Telecom troubles hold back optical components market
Lower than anticipated demand from the telecom segment has interrupted the steady growth that the optical components market has enjoyed in recent years, according to market research firm LightCounting in the semi-annual update to its Optical Components Market Forecast.
“Based on first half 2017 shipment data, and subsequent talks with clients and other vendors, we expect that the global market for optical components and modules will be flat in 2017, after a seven-year period of steady growth in 2010-2016,” observed Vladimir Kozlov, founder and CEO, LightCounting. “Optical transceiver sales will be up 3 per cent, but declining sales of coherent receivers, modulators, tunable lasers and [wavelength selective switch] WSS modules will erase growth in the total market.”
The fundamental market drivers remain in place, however; and the longer-term outlook is still positive, the market research firm said.
Operator capex is expected to decline four per cent in 2017 to $170 billion, as Chinese service providers held back on wireless infrastructure deployment. Deployment of optical networking equipment in China increased in 2017, however, repeating the pattern observed in 2016. Optical networking gear accounts for only 10 per cent of capex on average, so spending on optics can increase even as total capex declines, LightCounting observed.
In contrast, the leading internet content providers (ICPs) increased spending by 15 per cent in the first half of 2017; and are expected to set a new capex record this year. However, their continued growth is not sufficient to offset the decline in carrier capex, as their collective ICP spend remains several times smaller than the top 15 service providers.
Ethernet optics accounts for significant fraction of cloud company spend. LightCounting estimates that Amazon, Apple, Google, and Facebook combined will spend almost $1.1 billion on Ethernet transceivers in 2017, while the rest of the ICP segment will account for another $790 million in sales. Recognising how much they spend on optics, cloud providers are pushing suppliers to reduce costs at a rate not seen in the telecom market.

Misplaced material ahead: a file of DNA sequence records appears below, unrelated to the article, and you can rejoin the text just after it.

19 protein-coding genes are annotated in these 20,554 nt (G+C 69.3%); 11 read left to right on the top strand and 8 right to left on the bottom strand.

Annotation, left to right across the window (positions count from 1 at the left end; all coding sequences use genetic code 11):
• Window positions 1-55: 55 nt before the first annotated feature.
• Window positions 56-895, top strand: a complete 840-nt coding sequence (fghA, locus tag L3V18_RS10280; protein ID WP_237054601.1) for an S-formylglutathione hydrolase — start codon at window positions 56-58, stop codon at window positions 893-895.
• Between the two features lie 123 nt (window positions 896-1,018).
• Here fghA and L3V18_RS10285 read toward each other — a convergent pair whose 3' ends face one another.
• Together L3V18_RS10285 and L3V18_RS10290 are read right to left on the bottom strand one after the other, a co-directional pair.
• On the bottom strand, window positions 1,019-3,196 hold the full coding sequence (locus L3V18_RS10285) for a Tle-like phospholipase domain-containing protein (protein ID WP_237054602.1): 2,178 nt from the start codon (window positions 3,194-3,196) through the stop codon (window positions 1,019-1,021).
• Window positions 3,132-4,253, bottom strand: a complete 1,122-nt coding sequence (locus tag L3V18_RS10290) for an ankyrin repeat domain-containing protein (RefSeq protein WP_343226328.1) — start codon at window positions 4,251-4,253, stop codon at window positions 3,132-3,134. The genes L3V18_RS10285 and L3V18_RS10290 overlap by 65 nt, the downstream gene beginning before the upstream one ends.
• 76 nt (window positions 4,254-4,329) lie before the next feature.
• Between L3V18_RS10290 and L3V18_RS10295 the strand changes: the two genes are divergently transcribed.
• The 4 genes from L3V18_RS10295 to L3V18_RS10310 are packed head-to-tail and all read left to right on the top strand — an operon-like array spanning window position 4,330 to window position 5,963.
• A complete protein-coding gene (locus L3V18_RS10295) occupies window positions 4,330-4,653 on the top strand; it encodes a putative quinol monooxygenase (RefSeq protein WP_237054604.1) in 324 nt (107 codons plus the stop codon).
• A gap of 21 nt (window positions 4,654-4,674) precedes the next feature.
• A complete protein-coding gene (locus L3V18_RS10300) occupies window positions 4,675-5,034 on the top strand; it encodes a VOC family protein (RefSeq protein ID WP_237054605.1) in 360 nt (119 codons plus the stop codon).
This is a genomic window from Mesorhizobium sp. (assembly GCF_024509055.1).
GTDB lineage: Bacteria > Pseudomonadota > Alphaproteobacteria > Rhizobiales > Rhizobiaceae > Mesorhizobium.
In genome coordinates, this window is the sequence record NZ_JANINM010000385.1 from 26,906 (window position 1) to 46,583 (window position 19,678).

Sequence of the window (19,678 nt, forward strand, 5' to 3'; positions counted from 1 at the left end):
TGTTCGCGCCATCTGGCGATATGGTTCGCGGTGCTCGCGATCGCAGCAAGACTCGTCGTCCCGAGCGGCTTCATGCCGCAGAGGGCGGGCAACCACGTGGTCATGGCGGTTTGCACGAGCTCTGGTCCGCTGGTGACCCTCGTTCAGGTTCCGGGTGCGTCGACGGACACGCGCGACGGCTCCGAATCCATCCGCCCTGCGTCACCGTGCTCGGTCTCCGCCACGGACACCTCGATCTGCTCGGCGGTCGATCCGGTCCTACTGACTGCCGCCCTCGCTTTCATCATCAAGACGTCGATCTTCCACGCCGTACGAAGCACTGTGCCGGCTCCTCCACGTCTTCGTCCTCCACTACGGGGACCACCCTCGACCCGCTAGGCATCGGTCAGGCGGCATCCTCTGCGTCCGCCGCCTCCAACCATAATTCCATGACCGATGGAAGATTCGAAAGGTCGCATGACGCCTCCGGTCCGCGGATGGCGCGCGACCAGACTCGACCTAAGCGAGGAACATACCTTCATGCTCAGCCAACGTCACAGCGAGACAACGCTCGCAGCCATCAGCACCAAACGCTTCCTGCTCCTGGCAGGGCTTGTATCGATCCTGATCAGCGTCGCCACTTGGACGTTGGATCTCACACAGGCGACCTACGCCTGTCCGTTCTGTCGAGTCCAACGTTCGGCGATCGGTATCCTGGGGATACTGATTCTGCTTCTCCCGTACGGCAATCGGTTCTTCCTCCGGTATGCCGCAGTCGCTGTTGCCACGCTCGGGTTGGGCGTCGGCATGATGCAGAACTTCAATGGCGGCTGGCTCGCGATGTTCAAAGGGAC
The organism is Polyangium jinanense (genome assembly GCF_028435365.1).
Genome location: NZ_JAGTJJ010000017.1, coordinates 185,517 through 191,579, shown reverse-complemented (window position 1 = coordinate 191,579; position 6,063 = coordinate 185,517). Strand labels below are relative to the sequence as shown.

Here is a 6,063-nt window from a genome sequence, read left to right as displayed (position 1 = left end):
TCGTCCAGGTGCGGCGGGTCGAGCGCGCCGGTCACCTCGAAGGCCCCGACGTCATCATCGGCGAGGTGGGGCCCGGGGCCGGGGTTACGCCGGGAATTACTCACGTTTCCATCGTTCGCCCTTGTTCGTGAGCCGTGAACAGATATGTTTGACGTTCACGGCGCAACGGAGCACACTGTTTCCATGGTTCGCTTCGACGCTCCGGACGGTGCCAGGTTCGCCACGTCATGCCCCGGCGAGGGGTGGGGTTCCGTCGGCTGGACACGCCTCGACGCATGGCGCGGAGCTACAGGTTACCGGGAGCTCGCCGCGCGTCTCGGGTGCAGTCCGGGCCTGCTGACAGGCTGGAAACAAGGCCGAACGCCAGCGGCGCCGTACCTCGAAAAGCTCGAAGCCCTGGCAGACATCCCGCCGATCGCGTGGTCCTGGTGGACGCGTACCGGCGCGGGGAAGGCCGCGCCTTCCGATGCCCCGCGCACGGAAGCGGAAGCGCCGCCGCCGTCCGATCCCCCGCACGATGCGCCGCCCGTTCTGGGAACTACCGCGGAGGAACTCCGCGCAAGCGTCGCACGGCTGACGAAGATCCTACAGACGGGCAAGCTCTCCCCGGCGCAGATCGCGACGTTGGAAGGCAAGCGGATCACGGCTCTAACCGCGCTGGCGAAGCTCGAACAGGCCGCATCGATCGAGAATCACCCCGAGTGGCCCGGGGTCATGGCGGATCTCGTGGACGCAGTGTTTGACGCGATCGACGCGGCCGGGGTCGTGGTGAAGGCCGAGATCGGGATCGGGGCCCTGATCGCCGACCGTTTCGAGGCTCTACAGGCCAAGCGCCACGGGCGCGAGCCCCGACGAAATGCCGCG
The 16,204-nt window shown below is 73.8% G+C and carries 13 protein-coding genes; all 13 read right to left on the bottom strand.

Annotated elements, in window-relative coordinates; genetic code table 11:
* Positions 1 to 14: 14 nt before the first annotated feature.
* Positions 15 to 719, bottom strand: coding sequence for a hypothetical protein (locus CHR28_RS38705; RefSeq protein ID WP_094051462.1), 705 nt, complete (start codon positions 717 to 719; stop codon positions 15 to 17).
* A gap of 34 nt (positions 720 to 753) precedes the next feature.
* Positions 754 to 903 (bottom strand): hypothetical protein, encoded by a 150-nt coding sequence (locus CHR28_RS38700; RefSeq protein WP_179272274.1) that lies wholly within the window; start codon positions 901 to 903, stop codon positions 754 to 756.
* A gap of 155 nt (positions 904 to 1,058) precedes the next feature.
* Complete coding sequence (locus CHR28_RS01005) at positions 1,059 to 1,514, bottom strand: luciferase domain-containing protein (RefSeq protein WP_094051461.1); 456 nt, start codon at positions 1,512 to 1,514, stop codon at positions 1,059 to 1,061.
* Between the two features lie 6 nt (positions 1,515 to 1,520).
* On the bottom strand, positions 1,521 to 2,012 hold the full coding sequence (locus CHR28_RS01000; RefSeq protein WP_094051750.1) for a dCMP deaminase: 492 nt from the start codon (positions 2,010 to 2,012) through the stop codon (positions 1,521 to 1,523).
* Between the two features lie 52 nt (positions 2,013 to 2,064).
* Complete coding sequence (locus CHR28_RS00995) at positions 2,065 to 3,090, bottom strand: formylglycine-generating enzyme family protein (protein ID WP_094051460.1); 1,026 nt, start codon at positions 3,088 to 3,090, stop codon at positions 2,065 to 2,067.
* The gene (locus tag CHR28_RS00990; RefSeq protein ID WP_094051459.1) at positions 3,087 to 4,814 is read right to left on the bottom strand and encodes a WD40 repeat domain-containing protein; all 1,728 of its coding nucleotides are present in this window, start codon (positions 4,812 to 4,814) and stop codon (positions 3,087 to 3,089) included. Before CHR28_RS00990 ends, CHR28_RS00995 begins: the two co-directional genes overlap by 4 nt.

Price erosion is supressing revenue to suppliers and the market forecast: global sales of optical transceivers in 2017 are projected to close the year under $6.2 billion, down from $6.8 billion LightCounting originally forecast in April 2017 (see Optics will grow in 2017 despite China slowdown, says LightCounting). 100 Gigabit Ethernet LR4 transceivers in the CFP and CFP2 formats are rapidly being displaced by more compact QSFP28 LR4 modules. Sales of DCI optical networking equipment are also projected to decline in 2017 because of faster than expected price erosion.
Nevertheless, the Ethernet transceiver market will see overall growth of 17 per cent in 2017 thanks to strong sales of other 100GbE products, such as PSM4 and CWDM4. The cloud companies are deploying huge numbers of 100 Gigabit Ethernet transceivers in 2017, “exceeding our expectations for unit shipments”, LightCounting said.
Outside China, sales of optics to telecom segments in North America and Europe were expected to remain steady in 2017, but these are likely to be down. Apart from Ciena and Cisco, all other Western suppliers of optical networking gear are reporting declining sales in 2017, according to LightCounting. Deployments of optics in India are accelerating after many years of delays, but it is not enough to compensate for declines in other countries.
China is down but not out, and will continue to surprise the market over the forecast period, the market research firm added. “Improving communication infrastructure in China and exporting it to the rest of the world remains a priority for the Chinese government,” Kozlov observed. “The latest Congress of the Chinese Communist Party re-emphasized the importance of cloud services and catching up with the Western countries in cloud computing and artificial intelligence. Chinese internet companies, led by Alibaba, Baidu and Tencent, are just embarking on networking infrastructure projects now. We will see a lot more from them in the next five years.”
Figure: Sales of optics components and modules by application or region. Source: LightCounting